Species Spotlight: Virginia Opossum

Mouth open ninety degrees with more teeth than any other mammal in North America, arching its back with its hair raised while hissing and turning slowly to face you as its long hairless tail curls around itself and it begins to release a pungent odor as an additional deterrent - The Virginia Opossum (Didelphis virginiana). 

That is most people’s first impression with one, anyway. 

They get a bad rap, being referred to as rat-like and stupid due to their tendency to be slow to react and often get into situations they can't hope to get out of, like when they slide down into trashcans and end up stuck there, maw gaping up in fear at whoever peers down to look at their misfortune. But have you ever heard of an opossum destroying property, attacking pets, or keeping people up at night with their noises? They prefer to be as discrete as they can and keep to themselves (okay so apparently there is some bad blood between opossums and skunks, but still). 

When you consider the intelligence of an animal, always consider their senses. For sighted humans, our vision tends to dominate how we interpret the information around us and it reflects on how we judge animals for their own behavior. For instance, saying that something has beady black eyes is never used as a compliment. But opossums can't help it; they are extremely near sighted. During the day, their eyes appear entirely dark, but their actual iris is a mere pinprick. At night, car lights in the distance are probably just foggy blurs to them. 

An opossum’s world is dominated by scent and touch. Their long nose gives them an incredible sense of smell, and their even longer whiskers give them a sphere of sensory input around their head that far outrivals our own sense of personal space. They even have whisker-like hairs on the ends of their fingers. If they consider it food, they will find it (just like me at 1AM when I know there’s cheese somewhere in the house). 

A study in 1987 determined that they are capable of learning tasks and that they learn no worse or better than any other mammal, despite having smooth brains that are proportionately smaller than most other mammals. In another study, they scored better than dogs for learning and have also shown up rats for solving mazes. Their memory is excellent, especially when it comes to remembering where food is commonly found. But they're also limited by an incredibly short lifespan for an animal their size, which averages just two years in the wild (they start to age quickly past that point). So, they're not stupid, they're just doint the best they can with what they have.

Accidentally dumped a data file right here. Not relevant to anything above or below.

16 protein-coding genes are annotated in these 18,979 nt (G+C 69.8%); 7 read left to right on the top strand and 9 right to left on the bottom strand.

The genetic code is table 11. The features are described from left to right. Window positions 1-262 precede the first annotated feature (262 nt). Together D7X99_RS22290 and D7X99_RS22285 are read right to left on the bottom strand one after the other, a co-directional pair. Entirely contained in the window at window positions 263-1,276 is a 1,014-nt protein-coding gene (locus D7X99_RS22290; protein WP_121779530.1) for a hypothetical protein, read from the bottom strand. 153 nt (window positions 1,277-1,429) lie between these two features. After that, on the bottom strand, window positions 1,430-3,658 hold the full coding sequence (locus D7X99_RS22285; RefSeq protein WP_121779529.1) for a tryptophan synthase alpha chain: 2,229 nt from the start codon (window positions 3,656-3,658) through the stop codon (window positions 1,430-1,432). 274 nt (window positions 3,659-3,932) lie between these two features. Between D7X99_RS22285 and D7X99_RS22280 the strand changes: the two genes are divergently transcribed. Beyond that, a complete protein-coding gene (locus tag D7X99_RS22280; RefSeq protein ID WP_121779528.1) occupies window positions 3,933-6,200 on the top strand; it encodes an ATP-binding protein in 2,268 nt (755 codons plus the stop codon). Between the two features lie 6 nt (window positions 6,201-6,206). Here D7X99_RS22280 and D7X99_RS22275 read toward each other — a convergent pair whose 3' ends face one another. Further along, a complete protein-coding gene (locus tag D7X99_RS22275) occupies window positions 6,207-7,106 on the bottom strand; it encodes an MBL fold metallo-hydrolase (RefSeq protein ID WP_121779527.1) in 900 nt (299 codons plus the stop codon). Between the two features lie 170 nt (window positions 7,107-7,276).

The benefits of opossums outweigh the negatives by a long shot. The issues they cause (being unsightly, getting into trash cans, eating your cat food, and getting run over by cars) are our fault. The first issue you can solve by taking a long walk alone and reflecting on your values. The second one you can solve by getting a better trashcan. The third can be done by not leaving food outside. Opinions on outdoor cats aside, put the food where opossums can't get it; they are excellent climbers but terrible jumpers. And the fourth...well, animals in the road are always a problem, but opossums are there because they're after roadkill carrion. Roadkill is a sad cycle, so all I can say is just be mindful and careful when driving at night. Foxes can run 30 mph. Opossums can only run 4 mph. Again, they're doing the best they can.  

 And here are the benefits of having opossums around: 

 - Opossums are highly resistant to snake venom. They will devour venomous snakes and live to eat the tail. I mean tell the tale. Studies are being done to see if the proteins in opossum blood that neutralizes venom can be used to help humans in the same way. 
Opossums are resistant to rabies
 because of their lower body temperature. They can eat sickened animals like bats (per the CDC, bats are the leading cause of rabies transmission in the US – If a bat is on the ground don’t pick it up!) without getting sick themselves, effectively reducing the spread of rabies. 
Opossums readily eat mice and rats.
 Rodents aren’t strong carriers of rabies, but they do carry other diseases and unlike opossums will damage property. Rodent dens also smell, so an opossum can’t miss them. 
Opossums eat ticks.
 Opossums have raspy tongues like cats and groom themselves habitually, and any ticks they find are just a bonus treat to keeping clean. They help control tick populations by eating thousands a year. 
Opossums help clean up carrion
, sort of like nocturnal vultures, only with furless tails instead of featherless heads. They will even eat the bones if they can; they have powerful jaws for crunching. 
Opossums eat cockroaches.
 If that is not enough to make you pick up and hug an opossum - well, you probably shouldn’t; opossums have well defined comfort zones. They will also eat lubbers (the hundreds of tiny black grasshoppers in your yard that turn into a handful of large yellow grasshoppers later) and won’t get sick. 
Opossums make almost no noise
 unless frightened. They are some of our quietest wild neighbors. They have vocal cords and are capable of making sounds but choose not to.  

You should consider opossums beneficial allies, even if one hissed at you during your childhood. I hope the next time you see an opossum in the neighborhood, consider them to be a good neighbor, and maybe gently help them out of that trashcan. 


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